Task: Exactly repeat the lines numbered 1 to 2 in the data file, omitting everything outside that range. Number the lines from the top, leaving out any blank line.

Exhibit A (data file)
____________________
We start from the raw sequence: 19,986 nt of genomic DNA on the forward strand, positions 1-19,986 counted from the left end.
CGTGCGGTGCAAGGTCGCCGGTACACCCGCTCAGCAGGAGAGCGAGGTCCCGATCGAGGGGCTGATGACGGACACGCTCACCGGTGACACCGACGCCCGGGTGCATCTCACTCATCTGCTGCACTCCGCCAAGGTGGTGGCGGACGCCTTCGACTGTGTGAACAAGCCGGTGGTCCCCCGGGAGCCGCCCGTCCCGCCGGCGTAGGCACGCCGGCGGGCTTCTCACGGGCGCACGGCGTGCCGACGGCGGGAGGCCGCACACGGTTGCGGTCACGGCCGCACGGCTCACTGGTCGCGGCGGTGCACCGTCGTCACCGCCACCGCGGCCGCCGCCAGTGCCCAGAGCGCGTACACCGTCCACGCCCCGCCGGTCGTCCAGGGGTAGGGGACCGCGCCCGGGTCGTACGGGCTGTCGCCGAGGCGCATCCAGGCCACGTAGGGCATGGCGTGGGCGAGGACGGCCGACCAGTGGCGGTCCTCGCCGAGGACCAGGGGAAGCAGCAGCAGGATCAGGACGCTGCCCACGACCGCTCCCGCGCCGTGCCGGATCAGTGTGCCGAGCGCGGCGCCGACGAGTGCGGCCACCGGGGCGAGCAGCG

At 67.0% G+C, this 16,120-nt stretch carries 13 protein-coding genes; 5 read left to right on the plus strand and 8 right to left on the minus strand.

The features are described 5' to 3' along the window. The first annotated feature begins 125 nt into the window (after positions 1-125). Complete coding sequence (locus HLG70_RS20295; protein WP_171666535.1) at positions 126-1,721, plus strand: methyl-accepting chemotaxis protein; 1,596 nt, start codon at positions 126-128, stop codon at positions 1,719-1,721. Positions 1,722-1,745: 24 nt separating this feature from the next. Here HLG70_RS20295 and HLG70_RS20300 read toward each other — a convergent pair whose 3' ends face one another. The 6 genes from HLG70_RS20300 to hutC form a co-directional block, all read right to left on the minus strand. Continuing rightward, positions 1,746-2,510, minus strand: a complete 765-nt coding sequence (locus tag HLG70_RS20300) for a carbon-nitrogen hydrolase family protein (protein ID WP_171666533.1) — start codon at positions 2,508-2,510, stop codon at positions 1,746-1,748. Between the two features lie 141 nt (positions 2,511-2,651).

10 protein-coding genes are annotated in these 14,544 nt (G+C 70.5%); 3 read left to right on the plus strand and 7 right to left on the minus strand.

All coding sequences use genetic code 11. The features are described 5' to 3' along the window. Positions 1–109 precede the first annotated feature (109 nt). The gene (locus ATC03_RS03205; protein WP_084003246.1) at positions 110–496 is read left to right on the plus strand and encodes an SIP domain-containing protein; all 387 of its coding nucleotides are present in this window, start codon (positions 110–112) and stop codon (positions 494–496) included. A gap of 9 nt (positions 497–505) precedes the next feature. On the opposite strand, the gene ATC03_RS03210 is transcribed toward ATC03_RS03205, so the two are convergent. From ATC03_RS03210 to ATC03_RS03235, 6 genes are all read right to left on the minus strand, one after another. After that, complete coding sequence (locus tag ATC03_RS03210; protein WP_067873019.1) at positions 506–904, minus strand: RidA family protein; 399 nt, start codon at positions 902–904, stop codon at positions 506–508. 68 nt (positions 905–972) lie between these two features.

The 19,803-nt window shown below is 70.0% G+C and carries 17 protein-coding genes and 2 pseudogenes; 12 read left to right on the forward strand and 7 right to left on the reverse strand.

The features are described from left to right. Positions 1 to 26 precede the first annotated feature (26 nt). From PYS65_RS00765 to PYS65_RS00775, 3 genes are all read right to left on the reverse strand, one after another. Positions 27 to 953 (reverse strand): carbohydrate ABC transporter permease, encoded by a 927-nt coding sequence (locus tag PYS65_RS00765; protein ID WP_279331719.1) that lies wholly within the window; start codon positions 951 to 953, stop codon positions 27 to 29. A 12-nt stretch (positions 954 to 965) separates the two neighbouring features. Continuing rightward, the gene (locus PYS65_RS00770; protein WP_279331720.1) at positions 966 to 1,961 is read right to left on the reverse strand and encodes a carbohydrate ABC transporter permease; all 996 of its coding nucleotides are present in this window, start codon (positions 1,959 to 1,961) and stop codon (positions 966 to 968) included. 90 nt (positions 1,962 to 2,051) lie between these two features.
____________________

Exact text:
We start from the raw sequence: 19,986 nt of genomic DNA on the forward strand, positions 1-19,986 counted from the left end.
CGTGCGGTGCAAGGTCGCCGGTACACCCGCTCAGCAGGAGAGCGAGGTCCCGATCGAGGGGCTGATGACGGACACGCTCACCGGTGACACCGACGCCCGGGTGCATCTCACTCATCTGCTGCACTCCGCCAAGGTGGTGGCGGACGCCTTCGACTGTGTGAACAAGCCGGTGGTCCCCCGGGAGCCGCCCGTCCCGCCGGCGTAGGCACGCCGGCGGGCTTCTCACGGGCGCACGGCGTGCCGACGGCGGGAGGCCGCACACGGTTGCGGTCACGGCCGCACGGCTCACTGGTCGCGGCGGTGCACCGTCGTCACCGCCACCGCGGCCGCCGCCAGTGCCCAGAGCGCGTACACCGTCCACGCCCCGCCGGTCGTCCAGGGGTAGGGGACCGCGCCCGGGTCGTACGGGCTGTCGCCGAGGCGCATCCAGGCCACGTAGGGCATGGCGTGGGCGAGGACGGCCGACCAGTGGCGGTCCTCGCCGAGGACCAGGGGAAGCAGCAGCAGGATCAGGACGCTGCCCACGACCGCTCCCGCGCCGTGCCGGATCAGTGTGCCGAGCGCGGCGCCGACGAGTGCGGCCACCGGGGCGAGCAGCG